The next 12 months will reveal something of the extent of the world’s commitment to change, as new global biodiversity targets are due to be decided by next year’s Conference of Parties to the Convention on Biological Diversity. But whether nations act to achieve those targets is another matter entirely – with the deadline for achievement of the current set of 20 Aichi targets up next year, good progress has been made on only four.
Most of Australia’s species are found nowhere else on the planet – they are our unique responsibility. We are a wealthy, politically stable nation. I personally hope we seize this opportunity to respond to the IPBES report with leadership for transformative change. We punch well above our weight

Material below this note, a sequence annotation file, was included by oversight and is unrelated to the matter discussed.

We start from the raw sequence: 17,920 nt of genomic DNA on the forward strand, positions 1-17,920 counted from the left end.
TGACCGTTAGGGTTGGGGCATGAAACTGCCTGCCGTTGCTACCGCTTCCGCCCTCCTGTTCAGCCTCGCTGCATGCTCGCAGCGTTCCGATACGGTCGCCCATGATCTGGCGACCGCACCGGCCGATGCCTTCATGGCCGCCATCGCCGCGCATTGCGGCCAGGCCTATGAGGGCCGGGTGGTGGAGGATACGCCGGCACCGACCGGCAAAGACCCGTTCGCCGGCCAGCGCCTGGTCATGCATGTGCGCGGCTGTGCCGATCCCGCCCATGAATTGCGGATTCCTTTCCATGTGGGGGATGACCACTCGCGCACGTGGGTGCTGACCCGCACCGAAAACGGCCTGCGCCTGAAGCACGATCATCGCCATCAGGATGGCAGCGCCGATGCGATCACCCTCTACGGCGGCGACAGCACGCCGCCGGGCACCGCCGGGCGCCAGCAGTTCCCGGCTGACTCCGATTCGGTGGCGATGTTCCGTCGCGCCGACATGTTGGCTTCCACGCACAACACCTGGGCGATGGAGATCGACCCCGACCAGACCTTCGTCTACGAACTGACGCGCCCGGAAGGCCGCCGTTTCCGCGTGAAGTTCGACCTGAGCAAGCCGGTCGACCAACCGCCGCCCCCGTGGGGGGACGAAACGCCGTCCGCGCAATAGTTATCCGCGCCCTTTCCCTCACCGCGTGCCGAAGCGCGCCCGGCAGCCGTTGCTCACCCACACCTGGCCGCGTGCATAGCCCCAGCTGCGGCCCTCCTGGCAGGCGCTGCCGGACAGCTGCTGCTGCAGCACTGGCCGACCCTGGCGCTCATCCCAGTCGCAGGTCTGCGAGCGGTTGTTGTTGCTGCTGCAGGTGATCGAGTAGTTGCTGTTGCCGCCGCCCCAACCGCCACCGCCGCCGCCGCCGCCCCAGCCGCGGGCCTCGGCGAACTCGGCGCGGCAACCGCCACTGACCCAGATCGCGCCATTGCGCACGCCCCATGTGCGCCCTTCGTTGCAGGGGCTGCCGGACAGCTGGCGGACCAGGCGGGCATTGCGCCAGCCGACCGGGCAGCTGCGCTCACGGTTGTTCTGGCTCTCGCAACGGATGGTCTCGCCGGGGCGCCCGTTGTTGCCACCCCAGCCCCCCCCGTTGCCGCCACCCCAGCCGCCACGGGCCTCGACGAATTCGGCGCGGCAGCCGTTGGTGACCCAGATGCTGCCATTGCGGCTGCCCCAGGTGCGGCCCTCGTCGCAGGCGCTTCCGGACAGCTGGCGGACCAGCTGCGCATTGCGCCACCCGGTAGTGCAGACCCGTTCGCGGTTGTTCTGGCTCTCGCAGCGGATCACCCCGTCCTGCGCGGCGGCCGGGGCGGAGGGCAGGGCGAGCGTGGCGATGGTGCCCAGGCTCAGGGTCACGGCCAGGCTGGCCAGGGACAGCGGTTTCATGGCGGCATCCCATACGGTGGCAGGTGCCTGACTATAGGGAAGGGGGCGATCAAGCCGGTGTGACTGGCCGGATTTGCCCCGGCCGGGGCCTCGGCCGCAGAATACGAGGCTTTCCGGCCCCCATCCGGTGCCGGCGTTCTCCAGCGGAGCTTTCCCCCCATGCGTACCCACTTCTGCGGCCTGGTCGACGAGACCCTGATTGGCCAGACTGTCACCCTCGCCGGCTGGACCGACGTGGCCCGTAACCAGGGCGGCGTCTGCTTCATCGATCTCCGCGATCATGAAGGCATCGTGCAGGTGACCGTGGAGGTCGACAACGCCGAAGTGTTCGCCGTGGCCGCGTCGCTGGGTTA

in biodiversity science – now let’s do the same in putting it to work.
Professor Martine Maron
Deputy Director, TSR Hub - email@example.com
Top image: To halt the extinction crisis, biodiversity needs to become a serious factor in decision-making by government and in every industry. Photo: David Blair, ANU
One million species threatened with extinction worldwide. That was the attention-grabbing headline that recently (and, sadly, briefly) captured the world’s attention, when the Intergovernmental Science-Policy Platform on Biodiversity and Ecosystems Services (IPBES) released its first global assessment of how the planet’s biodiversity is faring – and what that means for people.